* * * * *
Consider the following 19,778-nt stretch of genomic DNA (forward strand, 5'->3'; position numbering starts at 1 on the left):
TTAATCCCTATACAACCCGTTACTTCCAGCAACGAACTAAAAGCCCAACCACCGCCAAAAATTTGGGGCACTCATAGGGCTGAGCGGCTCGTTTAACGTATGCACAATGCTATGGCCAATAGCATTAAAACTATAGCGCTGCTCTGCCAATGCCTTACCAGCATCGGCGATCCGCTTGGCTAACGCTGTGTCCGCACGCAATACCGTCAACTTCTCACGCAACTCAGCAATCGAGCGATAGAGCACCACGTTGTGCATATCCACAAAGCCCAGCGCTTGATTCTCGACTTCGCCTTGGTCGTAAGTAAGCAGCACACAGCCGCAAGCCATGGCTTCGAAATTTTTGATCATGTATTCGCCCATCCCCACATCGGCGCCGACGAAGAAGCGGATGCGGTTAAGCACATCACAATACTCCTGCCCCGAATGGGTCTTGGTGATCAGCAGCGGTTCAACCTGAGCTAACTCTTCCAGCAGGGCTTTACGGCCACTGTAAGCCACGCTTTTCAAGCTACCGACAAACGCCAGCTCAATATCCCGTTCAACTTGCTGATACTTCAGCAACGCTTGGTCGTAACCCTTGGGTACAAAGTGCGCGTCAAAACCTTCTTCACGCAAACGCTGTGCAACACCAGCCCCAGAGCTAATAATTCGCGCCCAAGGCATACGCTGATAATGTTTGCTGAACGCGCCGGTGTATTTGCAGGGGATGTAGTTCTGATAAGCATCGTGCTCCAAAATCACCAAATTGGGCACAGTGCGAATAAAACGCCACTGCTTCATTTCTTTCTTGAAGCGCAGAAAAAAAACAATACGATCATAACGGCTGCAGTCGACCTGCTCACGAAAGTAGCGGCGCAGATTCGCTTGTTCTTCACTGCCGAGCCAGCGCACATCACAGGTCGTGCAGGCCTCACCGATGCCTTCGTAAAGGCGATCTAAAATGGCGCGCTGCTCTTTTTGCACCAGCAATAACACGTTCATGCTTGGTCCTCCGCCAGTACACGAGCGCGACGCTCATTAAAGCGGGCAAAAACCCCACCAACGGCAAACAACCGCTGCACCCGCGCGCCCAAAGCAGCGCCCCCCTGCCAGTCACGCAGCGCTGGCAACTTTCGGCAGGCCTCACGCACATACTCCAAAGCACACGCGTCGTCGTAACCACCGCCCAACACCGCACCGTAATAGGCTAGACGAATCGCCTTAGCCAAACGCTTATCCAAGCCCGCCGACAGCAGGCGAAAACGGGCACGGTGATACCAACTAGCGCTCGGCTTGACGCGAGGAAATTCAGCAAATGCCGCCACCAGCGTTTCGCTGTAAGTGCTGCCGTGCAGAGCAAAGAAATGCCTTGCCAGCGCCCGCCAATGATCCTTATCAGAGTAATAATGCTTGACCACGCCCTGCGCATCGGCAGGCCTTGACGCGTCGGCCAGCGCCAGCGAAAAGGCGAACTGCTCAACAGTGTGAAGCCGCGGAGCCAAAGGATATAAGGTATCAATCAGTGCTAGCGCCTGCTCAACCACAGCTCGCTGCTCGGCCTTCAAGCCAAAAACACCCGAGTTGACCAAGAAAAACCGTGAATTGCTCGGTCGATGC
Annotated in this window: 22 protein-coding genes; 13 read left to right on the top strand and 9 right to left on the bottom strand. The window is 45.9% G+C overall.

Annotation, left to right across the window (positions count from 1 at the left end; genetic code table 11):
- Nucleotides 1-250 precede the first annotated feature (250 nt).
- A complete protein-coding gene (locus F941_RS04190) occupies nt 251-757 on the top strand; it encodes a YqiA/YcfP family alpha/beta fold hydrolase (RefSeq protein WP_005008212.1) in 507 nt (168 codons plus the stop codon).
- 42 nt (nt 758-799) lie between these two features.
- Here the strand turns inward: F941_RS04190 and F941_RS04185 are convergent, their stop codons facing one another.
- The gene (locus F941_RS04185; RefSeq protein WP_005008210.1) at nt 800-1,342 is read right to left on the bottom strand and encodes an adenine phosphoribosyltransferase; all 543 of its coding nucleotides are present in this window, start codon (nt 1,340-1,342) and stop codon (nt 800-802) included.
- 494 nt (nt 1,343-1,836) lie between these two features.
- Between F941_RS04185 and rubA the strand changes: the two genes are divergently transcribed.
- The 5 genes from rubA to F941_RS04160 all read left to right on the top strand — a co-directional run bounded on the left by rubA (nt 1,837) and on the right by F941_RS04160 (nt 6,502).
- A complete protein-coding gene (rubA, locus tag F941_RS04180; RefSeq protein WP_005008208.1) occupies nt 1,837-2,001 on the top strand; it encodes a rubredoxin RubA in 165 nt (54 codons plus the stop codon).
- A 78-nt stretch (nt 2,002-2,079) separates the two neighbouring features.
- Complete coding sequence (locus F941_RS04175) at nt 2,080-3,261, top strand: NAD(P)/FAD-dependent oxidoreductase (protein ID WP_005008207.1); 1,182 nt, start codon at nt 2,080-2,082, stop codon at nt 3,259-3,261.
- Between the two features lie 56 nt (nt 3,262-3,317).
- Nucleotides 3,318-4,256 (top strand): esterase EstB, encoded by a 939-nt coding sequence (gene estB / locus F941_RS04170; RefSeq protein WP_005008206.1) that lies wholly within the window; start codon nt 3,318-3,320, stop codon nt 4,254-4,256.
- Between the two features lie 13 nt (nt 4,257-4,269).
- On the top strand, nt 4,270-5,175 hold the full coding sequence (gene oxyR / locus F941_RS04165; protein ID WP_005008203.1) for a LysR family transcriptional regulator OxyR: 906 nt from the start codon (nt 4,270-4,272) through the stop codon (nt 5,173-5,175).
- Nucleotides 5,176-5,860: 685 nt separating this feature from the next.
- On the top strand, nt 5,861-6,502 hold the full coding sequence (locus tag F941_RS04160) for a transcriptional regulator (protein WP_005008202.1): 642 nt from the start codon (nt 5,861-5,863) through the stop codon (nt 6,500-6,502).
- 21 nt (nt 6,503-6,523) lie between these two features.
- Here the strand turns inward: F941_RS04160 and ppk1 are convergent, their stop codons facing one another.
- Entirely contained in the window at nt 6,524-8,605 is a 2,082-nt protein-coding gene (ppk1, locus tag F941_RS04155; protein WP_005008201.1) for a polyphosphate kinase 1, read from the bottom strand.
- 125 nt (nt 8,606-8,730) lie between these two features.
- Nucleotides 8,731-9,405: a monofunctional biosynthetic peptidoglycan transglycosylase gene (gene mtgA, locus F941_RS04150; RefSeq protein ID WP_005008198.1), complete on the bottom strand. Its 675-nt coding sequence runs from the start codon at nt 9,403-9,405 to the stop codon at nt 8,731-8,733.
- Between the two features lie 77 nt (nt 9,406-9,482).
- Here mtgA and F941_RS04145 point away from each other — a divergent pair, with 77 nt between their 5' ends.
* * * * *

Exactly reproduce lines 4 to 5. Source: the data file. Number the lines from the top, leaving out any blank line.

Annotation, left to right across the window (positions count from 1 at the left end; genetic code table 11):
- Nucleotides 1-250 precede the first annotated feature (250 nt).